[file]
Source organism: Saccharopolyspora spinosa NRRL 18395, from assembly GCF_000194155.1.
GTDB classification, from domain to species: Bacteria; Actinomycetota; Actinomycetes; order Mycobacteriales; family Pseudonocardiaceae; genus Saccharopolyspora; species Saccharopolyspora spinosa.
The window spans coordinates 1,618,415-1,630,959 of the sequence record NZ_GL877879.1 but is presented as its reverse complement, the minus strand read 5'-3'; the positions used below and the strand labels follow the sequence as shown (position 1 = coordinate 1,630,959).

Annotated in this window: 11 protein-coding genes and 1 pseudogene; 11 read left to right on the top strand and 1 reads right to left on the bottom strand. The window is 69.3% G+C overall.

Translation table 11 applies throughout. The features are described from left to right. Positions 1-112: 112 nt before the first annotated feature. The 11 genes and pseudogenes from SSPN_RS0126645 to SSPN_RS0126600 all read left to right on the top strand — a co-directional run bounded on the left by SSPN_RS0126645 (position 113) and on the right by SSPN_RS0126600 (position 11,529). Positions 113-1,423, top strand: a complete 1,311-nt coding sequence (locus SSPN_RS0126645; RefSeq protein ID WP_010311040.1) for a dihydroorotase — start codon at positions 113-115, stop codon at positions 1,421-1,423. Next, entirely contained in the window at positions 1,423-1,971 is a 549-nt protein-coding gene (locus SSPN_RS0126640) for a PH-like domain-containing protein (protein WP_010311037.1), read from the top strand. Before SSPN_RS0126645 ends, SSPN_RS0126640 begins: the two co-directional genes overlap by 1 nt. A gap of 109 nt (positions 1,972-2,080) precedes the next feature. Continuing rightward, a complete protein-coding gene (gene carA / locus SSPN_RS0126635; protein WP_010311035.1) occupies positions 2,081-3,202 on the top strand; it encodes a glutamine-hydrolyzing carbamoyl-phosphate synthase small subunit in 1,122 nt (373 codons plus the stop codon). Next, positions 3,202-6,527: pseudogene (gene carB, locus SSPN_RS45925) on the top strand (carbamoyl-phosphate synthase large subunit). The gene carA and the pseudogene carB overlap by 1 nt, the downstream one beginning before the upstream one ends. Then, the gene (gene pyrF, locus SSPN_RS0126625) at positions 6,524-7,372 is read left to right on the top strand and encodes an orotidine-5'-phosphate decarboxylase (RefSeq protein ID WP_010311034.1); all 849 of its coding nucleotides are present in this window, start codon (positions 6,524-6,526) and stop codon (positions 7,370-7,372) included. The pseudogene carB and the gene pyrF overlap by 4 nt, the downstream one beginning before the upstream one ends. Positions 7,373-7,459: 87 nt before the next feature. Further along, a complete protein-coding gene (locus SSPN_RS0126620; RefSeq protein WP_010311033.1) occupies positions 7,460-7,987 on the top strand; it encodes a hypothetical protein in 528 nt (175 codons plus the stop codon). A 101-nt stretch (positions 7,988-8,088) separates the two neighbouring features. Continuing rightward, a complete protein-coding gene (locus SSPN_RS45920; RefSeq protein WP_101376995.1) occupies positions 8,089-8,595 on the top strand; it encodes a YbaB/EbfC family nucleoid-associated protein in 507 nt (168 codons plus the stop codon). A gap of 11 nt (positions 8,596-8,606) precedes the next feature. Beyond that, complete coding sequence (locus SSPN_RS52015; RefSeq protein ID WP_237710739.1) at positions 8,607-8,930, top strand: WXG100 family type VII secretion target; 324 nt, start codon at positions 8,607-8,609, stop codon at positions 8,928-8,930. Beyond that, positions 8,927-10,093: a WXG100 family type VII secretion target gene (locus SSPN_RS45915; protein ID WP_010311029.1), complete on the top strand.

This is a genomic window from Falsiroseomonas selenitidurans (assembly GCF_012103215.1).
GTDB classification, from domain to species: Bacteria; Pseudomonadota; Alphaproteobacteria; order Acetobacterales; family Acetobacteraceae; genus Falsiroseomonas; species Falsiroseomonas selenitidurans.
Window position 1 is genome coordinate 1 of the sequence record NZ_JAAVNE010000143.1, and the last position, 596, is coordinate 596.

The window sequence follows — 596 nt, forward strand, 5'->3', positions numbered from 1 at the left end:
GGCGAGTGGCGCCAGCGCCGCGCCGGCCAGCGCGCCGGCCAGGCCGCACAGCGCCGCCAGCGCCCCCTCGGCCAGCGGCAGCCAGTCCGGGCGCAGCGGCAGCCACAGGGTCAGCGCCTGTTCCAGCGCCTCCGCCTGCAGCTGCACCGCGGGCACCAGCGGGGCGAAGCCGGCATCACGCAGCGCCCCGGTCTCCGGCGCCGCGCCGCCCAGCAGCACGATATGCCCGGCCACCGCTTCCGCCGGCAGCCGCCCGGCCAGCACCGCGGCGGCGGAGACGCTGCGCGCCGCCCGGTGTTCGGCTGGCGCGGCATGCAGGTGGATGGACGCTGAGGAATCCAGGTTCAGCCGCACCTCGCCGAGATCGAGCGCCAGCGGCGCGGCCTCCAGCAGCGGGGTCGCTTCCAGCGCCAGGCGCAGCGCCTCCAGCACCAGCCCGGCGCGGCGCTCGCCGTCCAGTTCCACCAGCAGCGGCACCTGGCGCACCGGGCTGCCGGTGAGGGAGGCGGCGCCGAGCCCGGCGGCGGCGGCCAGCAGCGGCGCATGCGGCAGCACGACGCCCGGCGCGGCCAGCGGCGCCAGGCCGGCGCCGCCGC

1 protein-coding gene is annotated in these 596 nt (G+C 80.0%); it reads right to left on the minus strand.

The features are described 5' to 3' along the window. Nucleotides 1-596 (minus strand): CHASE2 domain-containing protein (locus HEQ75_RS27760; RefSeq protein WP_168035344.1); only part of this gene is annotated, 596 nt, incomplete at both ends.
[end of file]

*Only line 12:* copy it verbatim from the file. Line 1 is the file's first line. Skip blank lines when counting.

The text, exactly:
The features are described 5' to 3' along the window. Nucleotides 1-596 (minus strand): CHASE2 domain-containing protein (locus HEQ75_RS27760; RefSeq protein WP_168035344.1); only part of this gene is annotated, 596 nt, incomplete at both ends.